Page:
7. Some Asian countries, including South Korea and Japan, are ahead of the U.S. in mobile marketing. Why?
The short answer is that it their cell phone companies invested in the infrastructure to build and get consumers onto a 3G network faster than the U.S. did. For the long answer to this question, I highly recommend reading a book called Digital Korea by Tomi T Ahonen and Jim O’Reilly. It is a fascinating book about the fully digital lifestyle of South Koreans. Well worth reading.
8. How expensive would it be for a small or mid-size company to put together an effective mobile marketing campaign?
There is no clear cut mobile-marketing-costs-this-much type of answer to this. A micro-size company could pull together a low-cost campaign using free or low-cost tools and piggy backing on their current marketing. A mid-sized company could work with a full service mobile marketing vendor and get into mobile marketing for around $10,000 to start. There are also ways to get started at around $100 per month to see if the concepts are viable for your business.
The component that is critical is remembering to budget marketing dollars to promote your mobile campaign. Whether you simply adjust your current campaign or launch an entirely new one, you must market your mobile campaign or you will not get participation.
9. Do social network services like Twitter impact mobile marketing? How and how can companies best take advantage of these services?
Wow. You certainly dive right into the questions, don’t you? Yes, social network services can impact mobile marketing. It depends upon how consumers use them. If a person only logs into Twitter on their desktop and never turns on their mobile device notification or check in while mobile, then it doesn’t impact it at all for that person. For them Twitter is a desktop application.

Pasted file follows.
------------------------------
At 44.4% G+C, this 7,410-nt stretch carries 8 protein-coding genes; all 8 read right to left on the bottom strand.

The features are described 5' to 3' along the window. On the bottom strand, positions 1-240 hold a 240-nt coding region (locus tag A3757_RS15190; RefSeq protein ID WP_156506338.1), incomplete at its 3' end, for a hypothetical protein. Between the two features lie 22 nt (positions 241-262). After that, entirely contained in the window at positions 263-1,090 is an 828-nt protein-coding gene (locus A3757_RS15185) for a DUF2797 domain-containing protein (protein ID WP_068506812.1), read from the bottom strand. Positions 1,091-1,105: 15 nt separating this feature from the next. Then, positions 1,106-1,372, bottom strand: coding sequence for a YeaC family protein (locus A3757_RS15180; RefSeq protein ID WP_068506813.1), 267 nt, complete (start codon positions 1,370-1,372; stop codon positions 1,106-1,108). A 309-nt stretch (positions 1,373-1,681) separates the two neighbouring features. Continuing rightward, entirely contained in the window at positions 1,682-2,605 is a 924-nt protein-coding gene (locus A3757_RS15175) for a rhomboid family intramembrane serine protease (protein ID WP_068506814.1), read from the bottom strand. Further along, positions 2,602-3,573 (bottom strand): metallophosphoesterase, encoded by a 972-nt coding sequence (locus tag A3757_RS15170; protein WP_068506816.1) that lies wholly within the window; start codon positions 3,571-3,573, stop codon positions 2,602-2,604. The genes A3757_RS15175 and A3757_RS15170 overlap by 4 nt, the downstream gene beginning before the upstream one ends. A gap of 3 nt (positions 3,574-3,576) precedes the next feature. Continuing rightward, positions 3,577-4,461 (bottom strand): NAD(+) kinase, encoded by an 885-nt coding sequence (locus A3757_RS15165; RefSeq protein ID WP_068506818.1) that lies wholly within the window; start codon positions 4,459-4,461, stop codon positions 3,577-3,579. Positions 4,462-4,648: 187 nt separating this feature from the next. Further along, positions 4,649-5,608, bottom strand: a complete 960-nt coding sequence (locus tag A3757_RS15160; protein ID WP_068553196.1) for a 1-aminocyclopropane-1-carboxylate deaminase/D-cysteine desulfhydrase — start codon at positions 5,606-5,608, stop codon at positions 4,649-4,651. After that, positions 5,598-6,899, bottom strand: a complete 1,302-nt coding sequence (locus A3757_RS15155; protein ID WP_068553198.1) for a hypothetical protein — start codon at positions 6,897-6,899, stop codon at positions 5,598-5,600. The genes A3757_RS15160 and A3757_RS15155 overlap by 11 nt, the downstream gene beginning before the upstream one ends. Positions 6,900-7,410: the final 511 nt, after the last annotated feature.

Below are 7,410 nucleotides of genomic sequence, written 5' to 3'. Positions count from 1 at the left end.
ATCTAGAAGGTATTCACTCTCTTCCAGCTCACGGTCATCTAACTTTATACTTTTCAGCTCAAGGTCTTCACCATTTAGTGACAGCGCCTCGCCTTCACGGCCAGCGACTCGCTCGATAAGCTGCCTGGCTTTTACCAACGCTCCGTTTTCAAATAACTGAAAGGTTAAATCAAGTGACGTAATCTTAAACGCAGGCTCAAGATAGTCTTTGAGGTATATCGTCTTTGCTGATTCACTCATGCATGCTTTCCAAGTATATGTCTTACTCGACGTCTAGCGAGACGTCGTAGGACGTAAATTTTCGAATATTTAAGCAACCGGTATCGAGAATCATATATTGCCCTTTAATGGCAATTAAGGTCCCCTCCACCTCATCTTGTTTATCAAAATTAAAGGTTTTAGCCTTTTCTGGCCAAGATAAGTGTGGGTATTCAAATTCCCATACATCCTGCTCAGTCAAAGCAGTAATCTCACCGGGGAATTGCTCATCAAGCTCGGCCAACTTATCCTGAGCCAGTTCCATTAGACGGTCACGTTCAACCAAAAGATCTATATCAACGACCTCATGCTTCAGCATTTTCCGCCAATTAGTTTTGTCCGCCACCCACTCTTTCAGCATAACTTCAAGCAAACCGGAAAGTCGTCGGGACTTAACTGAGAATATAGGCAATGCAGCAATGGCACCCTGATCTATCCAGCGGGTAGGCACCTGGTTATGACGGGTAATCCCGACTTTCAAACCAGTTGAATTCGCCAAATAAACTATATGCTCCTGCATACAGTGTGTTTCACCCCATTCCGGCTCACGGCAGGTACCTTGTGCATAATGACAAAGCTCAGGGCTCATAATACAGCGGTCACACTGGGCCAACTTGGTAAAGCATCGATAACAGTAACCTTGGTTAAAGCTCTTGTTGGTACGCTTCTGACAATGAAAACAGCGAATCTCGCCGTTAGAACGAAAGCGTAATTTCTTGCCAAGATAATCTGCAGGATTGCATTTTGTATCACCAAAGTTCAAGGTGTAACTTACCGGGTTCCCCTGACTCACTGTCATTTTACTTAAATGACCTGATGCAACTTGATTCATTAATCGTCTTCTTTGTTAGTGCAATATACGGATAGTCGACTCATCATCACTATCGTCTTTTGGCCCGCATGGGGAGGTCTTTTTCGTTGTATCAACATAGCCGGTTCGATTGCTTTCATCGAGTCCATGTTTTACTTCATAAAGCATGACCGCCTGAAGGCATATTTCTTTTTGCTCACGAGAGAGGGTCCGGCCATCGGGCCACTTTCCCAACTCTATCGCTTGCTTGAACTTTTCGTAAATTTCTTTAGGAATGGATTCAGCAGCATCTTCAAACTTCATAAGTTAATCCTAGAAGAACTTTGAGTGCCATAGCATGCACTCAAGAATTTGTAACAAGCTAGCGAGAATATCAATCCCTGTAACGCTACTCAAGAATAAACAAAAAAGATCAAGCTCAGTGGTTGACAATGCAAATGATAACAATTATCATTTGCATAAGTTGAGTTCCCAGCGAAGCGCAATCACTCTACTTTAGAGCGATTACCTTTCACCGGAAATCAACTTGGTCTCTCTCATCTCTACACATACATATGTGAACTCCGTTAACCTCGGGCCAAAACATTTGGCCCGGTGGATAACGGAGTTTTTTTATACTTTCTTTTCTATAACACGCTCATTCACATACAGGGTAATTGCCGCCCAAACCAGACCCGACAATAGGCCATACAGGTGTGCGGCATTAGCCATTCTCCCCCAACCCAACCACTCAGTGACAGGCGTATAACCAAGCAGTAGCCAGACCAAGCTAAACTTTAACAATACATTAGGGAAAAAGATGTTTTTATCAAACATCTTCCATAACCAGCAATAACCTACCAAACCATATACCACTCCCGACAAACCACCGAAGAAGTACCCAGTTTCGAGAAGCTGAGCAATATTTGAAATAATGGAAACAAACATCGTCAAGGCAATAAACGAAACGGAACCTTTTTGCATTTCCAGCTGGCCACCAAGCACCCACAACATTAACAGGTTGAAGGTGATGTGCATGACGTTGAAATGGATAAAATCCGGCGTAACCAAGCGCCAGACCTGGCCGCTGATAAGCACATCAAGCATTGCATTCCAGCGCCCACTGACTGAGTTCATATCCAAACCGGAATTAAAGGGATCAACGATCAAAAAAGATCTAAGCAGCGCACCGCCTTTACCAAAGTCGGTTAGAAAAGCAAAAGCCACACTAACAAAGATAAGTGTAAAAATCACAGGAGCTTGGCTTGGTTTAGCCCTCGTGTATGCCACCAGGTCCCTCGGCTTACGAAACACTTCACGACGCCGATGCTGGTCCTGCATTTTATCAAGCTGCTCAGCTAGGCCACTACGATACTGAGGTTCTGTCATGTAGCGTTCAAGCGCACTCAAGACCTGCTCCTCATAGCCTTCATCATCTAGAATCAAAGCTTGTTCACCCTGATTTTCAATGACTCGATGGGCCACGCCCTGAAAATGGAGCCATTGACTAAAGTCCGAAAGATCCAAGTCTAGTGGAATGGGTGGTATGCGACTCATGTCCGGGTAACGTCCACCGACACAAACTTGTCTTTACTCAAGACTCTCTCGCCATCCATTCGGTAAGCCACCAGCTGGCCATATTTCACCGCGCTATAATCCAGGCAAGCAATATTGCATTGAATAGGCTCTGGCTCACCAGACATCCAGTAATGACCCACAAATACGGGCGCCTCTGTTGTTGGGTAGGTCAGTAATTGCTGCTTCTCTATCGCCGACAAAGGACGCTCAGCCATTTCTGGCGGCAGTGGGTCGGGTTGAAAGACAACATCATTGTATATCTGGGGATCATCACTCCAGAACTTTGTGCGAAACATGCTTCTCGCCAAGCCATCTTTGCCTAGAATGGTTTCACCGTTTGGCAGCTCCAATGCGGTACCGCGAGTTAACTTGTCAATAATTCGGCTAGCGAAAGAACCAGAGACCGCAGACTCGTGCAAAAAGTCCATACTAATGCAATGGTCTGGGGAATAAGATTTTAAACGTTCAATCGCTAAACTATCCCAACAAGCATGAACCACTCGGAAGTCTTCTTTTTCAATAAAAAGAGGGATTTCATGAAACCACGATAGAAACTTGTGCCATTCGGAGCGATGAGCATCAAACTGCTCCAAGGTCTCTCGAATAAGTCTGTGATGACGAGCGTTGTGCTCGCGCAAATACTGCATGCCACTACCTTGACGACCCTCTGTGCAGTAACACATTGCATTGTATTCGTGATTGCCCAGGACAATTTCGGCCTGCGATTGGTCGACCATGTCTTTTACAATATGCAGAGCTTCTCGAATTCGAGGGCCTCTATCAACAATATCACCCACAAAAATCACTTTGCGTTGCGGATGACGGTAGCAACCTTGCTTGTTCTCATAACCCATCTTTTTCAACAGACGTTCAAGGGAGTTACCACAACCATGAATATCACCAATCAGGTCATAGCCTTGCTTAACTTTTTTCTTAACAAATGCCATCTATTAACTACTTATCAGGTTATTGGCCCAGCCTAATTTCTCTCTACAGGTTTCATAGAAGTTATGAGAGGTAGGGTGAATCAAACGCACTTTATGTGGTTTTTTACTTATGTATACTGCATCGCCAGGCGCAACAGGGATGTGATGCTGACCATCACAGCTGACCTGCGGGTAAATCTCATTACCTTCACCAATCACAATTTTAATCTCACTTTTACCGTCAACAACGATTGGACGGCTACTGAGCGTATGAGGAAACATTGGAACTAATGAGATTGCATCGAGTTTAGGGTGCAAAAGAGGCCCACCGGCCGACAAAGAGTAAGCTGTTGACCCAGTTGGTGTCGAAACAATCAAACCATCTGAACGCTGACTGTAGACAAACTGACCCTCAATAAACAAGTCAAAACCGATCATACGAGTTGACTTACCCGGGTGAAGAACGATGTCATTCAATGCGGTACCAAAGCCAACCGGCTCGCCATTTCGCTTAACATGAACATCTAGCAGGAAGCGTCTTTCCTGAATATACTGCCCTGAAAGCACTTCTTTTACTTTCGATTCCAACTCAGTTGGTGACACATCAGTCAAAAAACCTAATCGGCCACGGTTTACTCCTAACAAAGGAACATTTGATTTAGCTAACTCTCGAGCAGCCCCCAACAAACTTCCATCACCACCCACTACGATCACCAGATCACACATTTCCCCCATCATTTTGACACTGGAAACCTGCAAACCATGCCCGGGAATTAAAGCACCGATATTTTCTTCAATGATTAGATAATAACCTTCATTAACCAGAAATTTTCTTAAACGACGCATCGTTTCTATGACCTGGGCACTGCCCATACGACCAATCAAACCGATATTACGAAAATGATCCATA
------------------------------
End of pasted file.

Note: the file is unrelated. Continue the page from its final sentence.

However, if a person turns on the device notification and starts to interact with Twitter by getting DMs and notifications from any or all of the people they follow, then it has become a mobile marketing tool for the people who tweet to them. The rub is that no one really knows who has device notification on and who doesn’t.
The best way to use social networking for any purpose, mobile marketing or otherwise, is to use it as a relationship building tool. Just be yourself and meet people. Get to know them and let them get to know you. The business aspect will sort itself out. Just like with any form of networking you will do business with some people and not others.
10. Where do you see mobile marketing in one year?
Consumers will be upgrading their phones to smartphones at astonishing rates. They will then sign up for unlimited data and text message plans in record numbers which will continue to drive mobile marketing more mainstream. By the end of 2009 I believe that most major companies will have mobile-friendly websites and mobile marketing campaigns will be becoming commonplace.
I see mobile marketing becoming something that is part of everyday life for people who are already mobile-savvy now. Going online via mobile will be a daily occurrence and signing up for text message campaigns will be something that we do on a regular basis. Most magazines will have mobile-integrated ads and it will be common to see most advertising have a mobile-based call to action.
For folks who rarely use their cell phone now for anything beyond phone calls, mobile web use and text messaging will still be the stuff of science fiction unless they make the conscious decision to keep up with technology.
11. We understand that you’ve written a book – The Mobile Marketing Handbook: A Step-by-Step Guide to Creating Dynamic Mobile Marketing Campaigns. Please tell us about the book.
This book is for businesses and marketing professionals who need to know how to use mobile marketing as an effective tool. It lays out the foundation of mobile marketing which is to provide value to consumers. Beyond the strategy of mobile marketing it also includes how to steps in getting started with mobile websites, mobile promotion (mobile SEO and advertising) as well as text message campaigns. You can find out more about it at MobileMarketingHandbook.com.
12. What do you do with your free time?
In my free time I am a room parent for my daughter’s class a school, a Girl Scout leader and love to scrapbook, read and watch TV while keeping up with my social networking on the laptop. I live in Lakewood, Colorado with my husband, our daughter and our two dogs.
Thanks so much, Kim.